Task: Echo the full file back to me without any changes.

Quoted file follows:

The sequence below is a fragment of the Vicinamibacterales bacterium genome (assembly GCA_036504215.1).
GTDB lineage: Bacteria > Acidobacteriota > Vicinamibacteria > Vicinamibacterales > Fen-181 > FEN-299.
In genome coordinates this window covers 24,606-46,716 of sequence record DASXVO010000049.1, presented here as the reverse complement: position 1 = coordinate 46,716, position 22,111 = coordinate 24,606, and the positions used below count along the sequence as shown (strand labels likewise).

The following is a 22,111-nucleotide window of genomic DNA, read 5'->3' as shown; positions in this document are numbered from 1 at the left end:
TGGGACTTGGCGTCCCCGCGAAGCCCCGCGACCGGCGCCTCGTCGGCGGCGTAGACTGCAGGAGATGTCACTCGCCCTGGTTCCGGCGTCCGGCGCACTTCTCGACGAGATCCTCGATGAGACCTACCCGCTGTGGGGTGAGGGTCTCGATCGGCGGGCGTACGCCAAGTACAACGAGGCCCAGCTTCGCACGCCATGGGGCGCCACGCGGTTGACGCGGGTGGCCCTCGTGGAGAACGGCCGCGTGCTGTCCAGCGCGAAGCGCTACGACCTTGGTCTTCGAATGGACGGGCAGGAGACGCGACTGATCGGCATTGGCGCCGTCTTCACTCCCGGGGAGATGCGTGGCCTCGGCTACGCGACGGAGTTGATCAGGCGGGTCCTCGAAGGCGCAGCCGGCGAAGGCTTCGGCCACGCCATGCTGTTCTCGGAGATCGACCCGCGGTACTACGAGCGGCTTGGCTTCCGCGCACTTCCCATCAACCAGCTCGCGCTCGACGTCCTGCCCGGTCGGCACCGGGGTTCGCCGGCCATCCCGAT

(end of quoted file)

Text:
The sequence below is a fragment of the Vicinamibacterales bacterium genome (assembly GCA_036504215.1).
GTDB lineage: Bacteria > Acidobacteriota > Vicinamibacteria > Vicinamibacterales > Fen-181 > FEN-299.
In genome coordinates this window covers 24,606-46,716 of sequence record DASXVO010000049.1, presented here as the reverse complement: position 1 = coordinate 46,716, position 22,111 = coordinate 24,606, and the positions used below count along the sequence as shown (strand labels likewise).

The following is a 22,111-nucleotide window of genomic DNA, read 5'->3' as shown; positions in this document are numbered from 1 at the left end:
TGGGACTTGGCGTCCCCGCGAAGCCCCGCGACCGGCGCCTCGTCGGCGGCGTAGACTGCAGGAGATGTCACTCGCCCTGGTTCCGGCGTCCGGCGCACTTCTCGACGAGATCCTCGATGAGACCTACCCGCTGTGGGGTGAGGGTCTCGATCGGCGGGCGTACGCCAAGTACAACGAGGCCCAGCTTCGCACGCCATGGGGCGCCACGCGGTTGACGCGGGTGGCCCTCGTGGAGAACGGCCGCGTGCTGTCCAGCGCGAAGCGCTACGACCTTGGTCTTCGAATGGACGGGCAGGAGACGCGACTGATCGGCATTGGCGCCGTCTTCACTCCCGGGGAGATGCGTGGCCTCGGCTACGCGACGGAGTTGATCAGGCGGGTCCTCGAAGGCGCAGCCGGCGAAGGCTTCGGCCACGCCATGCTGTTCTCGGAGATCGACCCGCGGTACTACGAGCGGCTTGGCTTCCGCGCACTTCCCATCAACCAGCTCGCGCTCGACGTCCTGCCCGGTCGGCACCGGGGTTCGCCGGCCATCCCGAT